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OneAmerica and CHR released their report, "The Growing Human Rights Crisis Along the Northern Border," at our release event on April 17 at the University of Washington's Law School. The release culminated our year-long research partnership on this project. The report, which details three patterns of concern along the northern border, includes OneAmerica's policy recommendations and CHR's analysis of the human rights implications of U.S. Border Patrol's actions as reported to us through 109 on-the-ground interviews with residents of Snohomish, Whatcom, and Skagit counties.
You can access the report in several ways:
1) Download the full report (5MB PDF).
2) Download the executive summary (2MB PDF).
4) You can also email us to request a hard copy of the report at firstname.lastname@example.org. Copies are subject to availability.
Our project has received quite a bit of media attention. Click on the article links below to read/see the media response to our report's release. We will continue to update this list.
Volunteer photographer Alex Montalvo, OneAmerica staff member Kendra Anderson, and volunteer graphic designer August Aldebot-Green curated an exhibit of photographs taken during our research along the Northern Border. The photo exhibit was available during our release event and will be on display at the University of Washington's Research Commons during July and August of 2012. You can also view the electronic version of this exhibit here.
OneAmerica and the UW Center for Human Rights have created an innovative, sustainable partnership to bring human rights tools to the communities of Washington State. Together, OneAmerica and CHR are systemically documenting patterns of abuses in the Northern Border between WA and Canada stemming from the dramatically increased presence of Border Patrol personnel in the area since 9/11. These abuses include the Border Patrol's participation as a first responder for 911 calls, a routine practice in some WA counties. One recent case involved the shooting death of a mentally impaired man at the hands of Border Patrol agents who responded to a call for emergency assistance.
Both organizations will publish a report with policy recommendations in 2012. The report will be released in a press conference held at the University of Washington. OneAmerica will subsequently conduct advocacy at the local and national level using recommendations from the report generated through this project with the aim of achieving strategic policy at all levels pertaining to National Security and Border Patrol allocations, the increase of which have led to greater presence without adequate training along the border.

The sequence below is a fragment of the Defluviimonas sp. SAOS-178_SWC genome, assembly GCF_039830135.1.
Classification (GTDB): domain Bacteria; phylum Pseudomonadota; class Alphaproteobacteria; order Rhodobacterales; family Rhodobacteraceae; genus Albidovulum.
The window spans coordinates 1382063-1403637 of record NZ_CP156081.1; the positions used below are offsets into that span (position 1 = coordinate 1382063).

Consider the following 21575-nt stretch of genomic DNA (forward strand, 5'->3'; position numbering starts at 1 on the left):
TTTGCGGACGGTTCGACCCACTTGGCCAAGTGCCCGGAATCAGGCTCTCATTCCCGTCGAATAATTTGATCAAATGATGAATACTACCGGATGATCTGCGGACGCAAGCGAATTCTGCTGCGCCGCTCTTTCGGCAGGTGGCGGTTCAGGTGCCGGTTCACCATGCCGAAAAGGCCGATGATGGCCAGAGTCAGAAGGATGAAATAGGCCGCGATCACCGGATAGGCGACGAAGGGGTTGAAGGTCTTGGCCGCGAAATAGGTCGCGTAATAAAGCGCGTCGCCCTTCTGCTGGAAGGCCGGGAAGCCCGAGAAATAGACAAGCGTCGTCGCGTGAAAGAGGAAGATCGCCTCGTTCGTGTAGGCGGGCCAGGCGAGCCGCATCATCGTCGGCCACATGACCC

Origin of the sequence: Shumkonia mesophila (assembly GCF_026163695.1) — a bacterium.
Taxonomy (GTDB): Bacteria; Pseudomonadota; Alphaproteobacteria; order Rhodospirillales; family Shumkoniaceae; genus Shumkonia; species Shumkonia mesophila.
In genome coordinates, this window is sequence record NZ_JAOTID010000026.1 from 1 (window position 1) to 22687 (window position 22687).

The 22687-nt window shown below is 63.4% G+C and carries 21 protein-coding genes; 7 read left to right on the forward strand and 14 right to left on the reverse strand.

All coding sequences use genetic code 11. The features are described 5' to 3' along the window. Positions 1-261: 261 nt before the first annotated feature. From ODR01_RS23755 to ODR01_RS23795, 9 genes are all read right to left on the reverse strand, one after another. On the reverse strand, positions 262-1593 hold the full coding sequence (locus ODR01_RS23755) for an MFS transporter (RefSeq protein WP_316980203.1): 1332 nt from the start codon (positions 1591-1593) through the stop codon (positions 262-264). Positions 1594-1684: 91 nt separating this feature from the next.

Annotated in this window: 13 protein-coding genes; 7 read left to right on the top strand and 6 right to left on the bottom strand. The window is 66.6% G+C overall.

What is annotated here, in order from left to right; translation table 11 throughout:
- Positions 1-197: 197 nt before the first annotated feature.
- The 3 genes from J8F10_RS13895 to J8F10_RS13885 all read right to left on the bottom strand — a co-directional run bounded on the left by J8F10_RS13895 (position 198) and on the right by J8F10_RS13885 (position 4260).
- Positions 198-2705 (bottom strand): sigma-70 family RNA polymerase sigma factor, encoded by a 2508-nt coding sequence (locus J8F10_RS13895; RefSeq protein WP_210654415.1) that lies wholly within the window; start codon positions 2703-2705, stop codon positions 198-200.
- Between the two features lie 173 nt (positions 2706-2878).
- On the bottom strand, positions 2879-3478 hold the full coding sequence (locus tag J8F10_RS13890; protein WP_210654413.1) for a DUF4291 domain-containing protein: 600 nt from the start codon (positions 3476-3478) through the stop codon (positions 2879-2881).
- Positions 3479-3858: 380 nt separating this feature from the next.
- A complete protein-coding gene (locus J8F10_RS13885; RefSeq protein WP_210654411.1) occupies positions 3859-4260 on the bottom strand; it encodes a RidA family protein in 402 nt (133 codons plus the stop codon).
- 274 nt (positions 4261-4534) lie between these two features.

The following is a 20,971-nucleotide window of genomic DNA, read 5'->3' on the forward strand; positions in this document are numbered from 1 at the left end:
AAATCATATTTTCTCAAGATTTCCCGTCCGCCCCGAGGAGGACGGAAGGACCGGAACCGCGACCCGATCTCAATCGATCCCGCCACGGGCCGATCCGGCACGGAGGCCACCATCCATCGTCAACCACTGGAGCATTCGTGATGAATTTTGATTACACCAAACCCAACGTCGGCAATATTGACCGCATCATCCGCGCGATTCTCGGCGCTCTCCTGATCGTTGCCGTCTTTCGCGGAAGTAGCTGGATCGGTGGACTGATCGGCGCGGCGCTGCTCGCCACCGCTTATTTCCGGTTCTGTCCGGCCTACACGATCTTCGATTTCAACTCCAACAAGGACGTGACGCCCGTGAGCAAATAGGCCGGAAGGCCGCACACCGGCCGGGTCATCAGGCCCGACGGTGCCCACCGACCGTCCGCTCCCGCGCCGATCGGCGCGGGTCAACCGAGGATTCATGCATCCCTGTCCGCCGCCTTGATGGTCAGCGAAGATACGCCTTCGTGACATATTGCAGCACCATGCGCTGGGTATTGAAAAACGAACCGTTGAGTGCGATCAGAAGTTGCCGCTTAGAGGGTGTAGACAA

Furthermore, we hope the community organizing, leadership development, and human rights documentation will help build local leadership in immigrant communities such that they can more effectively advocate for their civil and human rights.
Please see further information about this project on OneAmerica's website.
The Center for Human Rights has been invited by the Seattle Human Rights Commission to collaborate on a number of initiatives in an effort to forge a long-term partnership between the two entities. This project is in its infancy as we explore the best way for the Center to use its resources and experts in an advisory capacity for the Commission. We have attended Commission meetings and look forward to posting more information as this partnership develops.
Despite falling crime rates across the United States, the number of people who have a criminal record has increased steadily. The Clean Slate Project is a collaborative, policy-driven research endeavor involving the University of Washington’s Center for Human Rights, the Racial Disparity Project, the Seattle Human Rights Commission, and various other community and civic organizations. Its goal is to improve our understanding of how best to increase ex-offenders’ access to housing and employment. Toward this end, research will identify the barriers that limit ex-offenders’ ability to obtain apartments and jobs, and assess the strengths and limitations of various policies intended to remedy this problem. This final report will be shared with a broad range of stakeholders, including the Seattle City Council, the Seattle Human Rights Commission, the Seattle Office for Civil Rights, and other community groups.
Professor Katherine Beckett is leading this project. She is a Professor in the Law, Societies, and Justice Program and the Department of Sociology, and Adjunct Professor in the School of Law, at the University of Washington. She received her Ph.D. in Sociology from the University of California at Los Angeles in 1994. Her research analyzes the causes and consequences of legal changes and penal practices. She is the author of numerous articles and several books on these topics, including, most recently, Banished: The New Social Control in Urban America, published in 2010 by Oxford University Press.
|Center for Human Rights|
|University of Washington|
|Seattle, WA 98195|
|Angelina Snodgrass Godoy|
|Helen H. Jackson Endowed Chair in Human Rights|
|Director, Center for Human Rights|
|Gai-Hoai T. Nguyen|
|Assistant Director, Center for Human Rights|